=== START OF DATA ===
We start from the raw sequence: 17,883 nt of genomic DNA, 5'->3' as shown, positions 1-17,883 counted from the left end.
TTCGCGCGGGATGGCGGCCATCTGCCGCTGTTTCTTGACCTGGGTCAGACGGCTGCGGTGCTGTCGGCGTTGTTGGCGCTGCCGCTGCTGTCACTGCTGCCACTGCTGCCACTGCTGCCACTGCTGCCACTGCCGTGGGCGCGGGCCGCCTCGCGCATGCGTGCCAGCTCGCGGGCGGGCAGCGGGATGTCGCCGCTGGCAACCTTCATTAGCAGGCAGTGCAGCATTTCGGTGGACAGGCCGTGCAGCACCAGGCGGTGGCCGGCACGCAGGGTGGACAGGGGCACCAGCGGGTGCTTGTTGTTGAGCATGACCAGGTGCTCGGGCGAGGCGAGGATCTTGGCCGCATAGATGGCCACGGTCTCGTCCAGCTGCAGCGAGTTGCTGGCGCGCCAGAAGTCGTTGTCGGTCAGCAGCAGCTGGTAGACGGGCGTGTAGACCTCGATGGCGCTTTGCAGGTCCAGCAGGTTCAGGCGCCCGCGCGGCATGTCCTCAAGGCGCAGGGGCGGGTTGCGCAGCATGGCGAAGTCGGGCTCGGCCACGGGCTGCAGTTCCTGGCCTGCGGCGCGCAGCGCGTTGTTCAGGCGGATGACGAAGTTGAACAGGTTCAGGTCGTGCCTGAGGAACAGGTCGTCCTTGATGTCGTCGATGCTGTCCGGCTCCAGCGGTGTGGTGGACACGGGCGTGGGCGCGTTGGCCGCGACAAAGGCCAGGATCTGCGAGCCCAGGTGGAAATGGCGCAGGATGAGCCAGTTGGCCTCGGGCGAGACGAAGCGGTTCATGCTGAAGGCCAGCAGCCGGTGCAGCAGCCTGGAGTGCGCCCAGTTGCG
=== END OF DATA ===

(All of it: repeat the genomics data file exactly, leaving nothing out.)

We start from the raw sequence: 17,883 nt of genomic DNA, 5'->3' as shown, positions 1-17,883 counted from the left end.
TTCGCGCGGGATGGCGGCCATCTGCCGCTGTTTCTTGACCTGGGTCAGACGGCTGCGGTGCTGTCGGCGTTGTTGGCGCTGCCGCTGCTGTCACTGCTGCCACTGCTGCCACTGCTGCCACTGCTGCCACTGCCGTGGGCGCGGGCCGCCTCGCGCATGCGTGCCAGCTCGCGGGCGGGCAGCGGGATGTCGCCGCTGGCAACCTTCATTAGCAGGCAGTGCAGCATTTCGGTGGACAGGCCGTGCAGCACCAGGCGGTGGCCGGCACGCAGGGTGGACAGGGGCACCAGCGGGTGCTTGTTGTTGAGCATGACCAGGTGCTCGGGCGAGGCGAGGATCTTGGCCGCATAGATGGCCACGGTCTCGTCCAGCTGCAGCGAGTTGCTGGCGCGCCAGAAGTCGTTGTCGGTCAGCAGCAGCTGGTAGACGGGCGTGTAGACCTCGATGGCGCTTTGCAGGTCCAGCAGGTTCAGGCGCCCGCGCGGCATGTCCTCAAGGCGCAGGGGCGGGTTGCGCAGCATGGCGAAGTCGGGCTCGGCCACGGGCTGCAGTTCCTGGCCTGCGGCGCGCAGCGCGTTGTTCAGGCGGATGACGAAGTTGAACAGGTTCAGGTCGTGCCTGAGGAACAGGTCGTCCTTGATGTCGTCGATGCTGTCCGGCTCCAGCGGTGTGGTGGACACGGGCGTGGGCGCGTTGGCCGCGACAAAGGCCAGGATCTGCGAGCCCAGGTGGAAATGGCGCAGGATGAGCCAGTTGGCCTCGGGCGAGACGAAGCGGTTCATGCTGAAGGCCAGCAGCCGGTGCAGCAGCCTGGAGTGCGCCCAGTTGCG